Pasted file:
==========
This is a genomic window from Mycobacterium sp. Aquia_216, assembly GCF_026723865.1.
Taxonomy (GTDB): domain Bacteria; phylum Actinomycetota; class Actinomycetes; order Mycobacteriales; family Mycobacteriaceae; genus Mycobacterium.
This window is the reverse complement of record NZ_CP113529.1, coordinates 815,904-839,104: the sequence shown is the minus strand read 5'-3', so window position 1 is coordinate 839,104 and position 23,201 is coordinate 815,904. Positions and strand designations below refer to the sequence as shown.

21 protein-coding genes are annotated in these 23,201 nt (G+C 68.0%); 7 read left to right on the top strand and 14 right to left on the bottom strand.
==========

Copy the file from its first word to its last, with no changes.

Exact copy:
This is a genomic window from Mycobacterium sp. Aquia_216, assembly GCF_026723865.1.
Taxonomy (GTDB): domain Bacteria; phylum Actinomycetota; class Actinomycetes; order Mycobacteriales; family Mycobacteriaceae; genus Mycobacterium.
This window is the reverse complement of record NZ_CP113529.1, coordinates 815,904-839,104: the sequence shown is the minus strand read 5'-3', so window position 1 is coordinate 839,104 and position 23,201 is coordinate 815,904. Positions and strand designations below refer to the sequence as shown.

21 protein-coding genes are annotated in these 23,201 nt (G+C 68.0%); 7 read left to right on the top strand and 14 right to left on the bottom strand.